Hawaiʻi’s Love for Police is Horrifying

A rally featuring Hawaiʻi's love for HPD
Photo credit: Honolulu Star-Advertiser
Hawaiʻi's love for police displayed here
Photo credit: Honolulu Civil Beat — Cory Lum
Another rally of Hawaiʻi's love for HPD
Photo credit: Honolulu Star-Advertiser

There are few places where locals love their police force on the same level as people do here in Hawaiʻi. Of course everywhere in and associated with the US there are factions of police supporters, but there’s a specifically overwhelming omnipresence of Hawaiʻi’s love for the Honolulu Police Department and its adjacent agencies. Many would think Hawaiʻi residents and kānaka maoli in particular should have negative attitudes toward policing of any kind as HPD has been a terrorizing force since its establishment on our islands (remember the 1985 evictions and arrests of houseless kānaka maoli including legendary Hawaiian singer Paula Fuga as a child?), but the opposite is true. Hawaiʻi’s love for policing is exceptional and explained mostly by our close relationships to family and community. People in Hawaiʻi whether kānaka or not are often driven by a love for and support of family. Because everyone knows and is related to each other (by blood, marriage, hānai, or calabash) here, most families and/or friend groups have at least one HPD officer. There’s also the belief here that Hawaiʻi cops are different from those in the US and that we don’t have the same inherent racism and corruption and injustice in regard to policing. Hawaiʻi’s government is possibly one of the most nefarious anywhere and local politicians, executives, and leaders are impossible to remove from their powerful positions. HPD is a dominant entity with SHOPO or the State of Hawaiʻi Organization of Police Officers (Hawaiʻi state police union) having a dynamic hold on so much of the populace. There is no consistency with Hawaiʻi’s love for HPD though, which is evident upon comparing the mass reactions to HPD arresting kupuna and other kiaʻi on Mauna Kea (read about them here and here), in Waimanalo (seen here), and in Kahuku (and here) and the “Back the Blue” rallies in support of the cops on multiple occasions, but most recently after they killed Lindani Myeni and Iremamber “Baby” Sykap at separate times. It’s unsurprising to witness such harrowing support for HPD when victims of the department’s violent existence are Black and Micronesian as opposed to hostility and resistance when they’re native Hawaiian.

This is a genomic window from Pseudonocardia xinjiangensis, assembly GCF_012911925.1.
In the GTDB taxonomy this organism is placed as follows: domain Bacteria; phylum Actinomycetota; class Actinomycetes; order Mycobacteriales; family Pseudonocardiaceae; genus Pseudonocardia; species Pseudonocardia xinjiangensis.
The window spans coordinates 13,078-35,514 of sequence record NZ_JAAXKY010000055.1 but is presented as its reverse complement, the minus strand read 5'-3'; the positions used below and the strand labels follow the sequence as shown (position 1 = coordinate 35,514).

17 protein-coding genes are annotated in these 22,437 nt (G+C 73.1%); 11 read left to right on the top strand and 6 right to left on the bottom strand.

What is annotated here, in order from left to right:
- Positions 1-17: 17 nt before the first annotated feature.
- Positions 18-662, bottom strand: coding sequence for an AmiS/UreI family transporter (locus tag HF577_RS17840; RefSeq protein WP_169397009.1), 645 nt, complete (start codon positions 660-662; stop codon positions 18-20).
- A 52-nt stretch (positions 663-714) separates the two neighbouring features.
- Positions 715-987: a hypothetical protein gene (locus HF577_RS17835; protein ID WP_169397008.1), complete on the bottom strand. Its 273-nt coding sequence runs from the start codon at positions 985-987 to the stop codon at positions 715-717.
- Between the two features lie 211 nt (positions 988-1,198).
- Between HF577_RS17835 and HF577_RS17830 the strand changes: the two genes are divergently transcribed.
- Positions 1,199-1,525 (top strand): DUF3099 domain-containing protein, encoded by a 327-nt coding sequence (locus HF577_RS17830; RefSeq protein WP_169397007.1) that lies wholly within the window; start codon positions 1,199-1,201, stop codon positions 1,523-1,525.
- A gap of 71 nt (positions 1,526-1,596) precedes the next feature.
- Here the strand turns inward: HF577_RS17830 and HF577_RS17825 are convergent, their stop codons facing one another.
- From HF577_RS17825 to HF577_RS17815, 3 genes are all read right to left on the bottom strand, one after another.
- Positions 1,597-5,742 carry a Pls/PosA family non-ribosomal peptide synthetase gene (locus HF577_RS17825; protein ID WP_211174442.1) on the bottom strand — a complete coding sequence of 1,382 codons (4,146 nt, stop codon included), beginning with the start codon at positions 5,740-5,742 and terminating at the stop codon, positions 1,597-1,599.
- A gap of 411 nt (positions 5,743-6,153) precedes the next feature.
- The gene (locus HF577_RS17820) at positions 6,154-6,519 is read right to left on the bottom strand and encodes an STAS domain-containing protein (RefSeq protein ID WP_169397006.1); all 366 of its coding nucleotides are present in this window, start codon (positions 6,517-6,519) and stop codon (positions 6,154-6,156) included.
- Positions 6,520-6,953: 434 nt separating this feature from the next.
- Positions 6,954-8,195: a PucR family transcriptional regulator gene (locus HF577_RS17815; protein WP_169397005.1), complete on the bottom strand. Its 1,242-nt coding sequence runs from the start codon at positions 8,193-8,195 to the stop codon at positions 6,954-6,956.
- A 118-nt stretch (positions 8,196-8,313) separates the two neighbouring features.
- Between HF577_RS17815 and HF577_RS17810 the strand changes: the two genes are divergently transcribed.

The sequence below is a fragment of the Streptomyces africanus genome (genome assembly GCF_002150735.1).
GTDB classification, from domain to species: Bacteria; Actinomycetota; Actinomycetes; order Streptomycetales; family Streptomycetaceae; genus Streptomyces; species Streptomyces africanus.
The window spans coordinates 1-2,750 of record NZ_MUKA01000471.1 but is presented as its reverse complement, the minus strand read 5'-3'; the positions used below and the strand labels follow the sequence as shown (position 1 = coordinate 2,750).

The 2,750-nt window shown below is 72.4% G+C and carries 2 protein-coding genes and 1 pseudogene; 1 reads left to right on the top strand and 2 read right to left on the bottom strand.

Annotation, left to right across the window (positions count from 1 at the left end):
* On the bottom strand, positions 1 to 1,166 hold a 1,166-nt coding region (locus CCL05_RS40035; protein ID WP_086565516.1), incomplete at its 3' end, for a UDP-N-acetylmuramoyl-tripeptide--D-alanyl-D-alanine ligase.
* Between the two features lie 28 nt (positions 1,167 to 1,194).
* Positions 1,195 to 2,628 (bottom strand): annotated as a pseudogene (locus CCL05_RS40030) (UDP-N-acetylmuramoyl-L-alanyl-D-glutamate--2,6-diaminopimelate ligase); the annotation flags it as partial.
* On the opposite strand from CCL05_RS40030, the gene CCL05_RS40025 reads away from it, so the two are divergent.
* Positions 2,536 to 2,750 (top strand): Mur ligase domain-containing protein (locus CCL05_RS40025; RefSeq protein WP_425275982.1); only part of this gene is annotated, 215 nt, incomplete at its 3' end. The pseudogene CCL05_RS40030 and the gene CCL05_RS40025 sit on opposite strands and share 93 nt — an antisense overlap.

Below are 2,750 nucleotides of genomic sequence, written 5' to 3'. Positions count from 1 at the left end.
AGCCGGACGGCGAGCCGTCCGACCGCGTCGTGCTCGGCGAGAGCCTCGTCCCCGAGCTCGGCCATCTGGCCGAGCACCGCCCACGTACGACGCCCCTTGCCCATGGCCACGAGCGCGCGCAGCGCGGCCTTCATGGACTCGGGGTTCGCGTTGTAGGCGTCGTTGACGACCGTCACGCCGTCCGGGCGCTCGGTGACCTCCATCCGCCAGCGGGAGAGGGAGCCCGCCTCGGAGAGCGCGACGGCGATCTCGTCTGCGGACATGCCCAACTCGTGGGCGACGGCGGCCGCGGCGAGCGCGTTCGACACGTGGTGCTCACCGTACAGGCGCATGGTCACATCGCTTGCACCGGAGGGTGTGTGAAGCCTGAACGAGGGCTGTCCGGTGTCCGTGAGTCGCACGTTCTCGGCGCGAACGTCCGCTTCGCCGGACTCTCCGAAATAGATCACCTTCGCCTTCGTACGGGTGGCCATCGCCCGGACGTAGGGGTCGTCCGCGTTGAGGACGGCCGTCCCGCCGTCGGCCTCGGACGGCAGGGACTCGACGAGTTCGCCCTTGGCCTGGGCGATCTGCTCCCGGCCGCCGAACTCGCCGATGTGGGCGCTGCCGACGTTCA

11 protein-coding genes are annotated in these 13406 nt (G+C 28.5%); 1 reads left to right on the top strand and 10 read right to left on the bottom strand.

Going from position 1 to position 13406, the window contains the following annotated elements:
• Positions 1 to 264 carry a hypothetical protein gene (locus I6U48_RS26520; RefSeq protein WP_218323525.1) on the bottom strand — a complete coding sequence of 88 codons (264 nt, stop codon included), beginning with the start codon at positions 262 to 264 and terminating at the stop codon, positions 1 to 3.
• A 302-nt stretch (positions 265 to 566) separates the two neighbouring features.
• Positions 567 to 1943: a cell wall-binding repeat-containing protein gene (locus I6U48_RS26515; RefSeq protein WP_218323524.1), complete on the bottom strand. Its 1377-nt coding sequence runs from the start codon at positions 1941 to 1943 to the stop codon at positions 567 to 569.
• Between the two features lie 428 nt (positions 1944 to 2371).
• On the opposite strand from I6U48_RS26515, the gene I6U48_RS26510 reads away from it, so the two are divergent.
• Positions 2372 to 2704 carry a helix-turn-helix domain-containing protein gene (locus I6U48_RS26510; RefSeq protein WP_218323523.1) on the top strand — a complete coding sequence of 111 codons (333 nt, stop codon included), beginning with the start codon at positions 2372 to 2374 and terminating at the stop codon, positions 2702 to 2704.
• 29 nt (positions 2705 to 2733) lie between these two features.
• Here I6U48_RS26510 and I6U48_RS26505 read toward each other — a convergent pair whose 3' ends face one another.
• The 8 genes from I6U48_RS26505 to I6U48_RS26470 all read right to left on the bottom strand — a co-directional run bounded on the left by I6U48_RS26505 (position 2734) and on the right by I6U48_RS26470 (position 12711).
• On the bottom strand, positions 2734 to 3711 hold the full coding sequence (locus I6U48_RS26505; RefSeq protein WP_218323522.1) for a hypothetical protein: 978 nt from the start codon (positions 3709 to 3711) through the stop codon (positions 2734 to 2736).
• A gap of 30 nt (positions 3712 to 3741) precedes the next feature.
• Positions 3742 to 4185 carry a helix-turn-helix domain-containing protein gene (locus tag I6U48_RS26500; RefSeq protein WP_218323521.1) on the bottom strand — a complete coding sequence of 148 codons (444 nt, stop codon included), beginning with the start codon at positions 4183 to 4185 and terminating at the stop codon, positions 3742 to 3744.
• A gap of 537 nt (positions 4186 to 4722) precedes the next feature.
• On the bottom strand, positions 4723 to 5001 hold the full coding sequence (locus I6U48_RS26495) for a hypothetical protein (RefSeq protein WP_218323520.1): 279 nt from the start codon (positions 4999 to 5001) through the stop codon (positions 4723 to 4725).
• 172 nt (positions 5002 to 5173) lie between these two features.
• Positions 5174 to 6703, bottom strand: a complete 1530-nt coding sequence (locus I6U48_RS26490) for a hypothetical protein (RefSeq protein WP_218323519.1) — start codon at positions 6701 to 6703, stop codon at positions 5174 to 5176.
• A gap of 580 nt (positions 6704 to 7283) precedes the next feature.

Lindani Myeni was murdered by HPD officers at 91 Coelho Way on April 14, 2021 and his killing was immediately defended by both the department (who tried to block the security footage from being released) and local police supporters. Lindani, a Black man from South Africa, mistakenly went into an Asian couple’s AirBnB thinking it was the next door temple with similar building features. He took his shoes off and followed the couple inside the structure and seconds after he walked in, the woman unjustifiably called the police, crying and yelling at him to leave. He left the house after a couple minutes of confusion and repeatedly apologized to the couple. The woman continued crying and telling the 911 operator he was trying to break into their rental before she pointed him out to the responding officers. Lindani had already left the property and was close to his car when three officers yelled at him to get on the ground with their guns and tasers pointed at him. They did not identify themselves when Lindani asked who they were and they tackled him, tried to tase him, and ultimately shot him 4 times before even uttering the word “police.” The Ring and bodycam footage HPD tried to prevent from public release are featured in this Honolulu Civil Beat article, but the videos are extremely horrifying to watch. Hawaiʻi’s love for our police was on full display as commenters, including kānaka maoli Grammy award-winning musician Kalani Peʻa, took to local news sites saying devastating and racist statements about Lindani and praising the cops for killing him.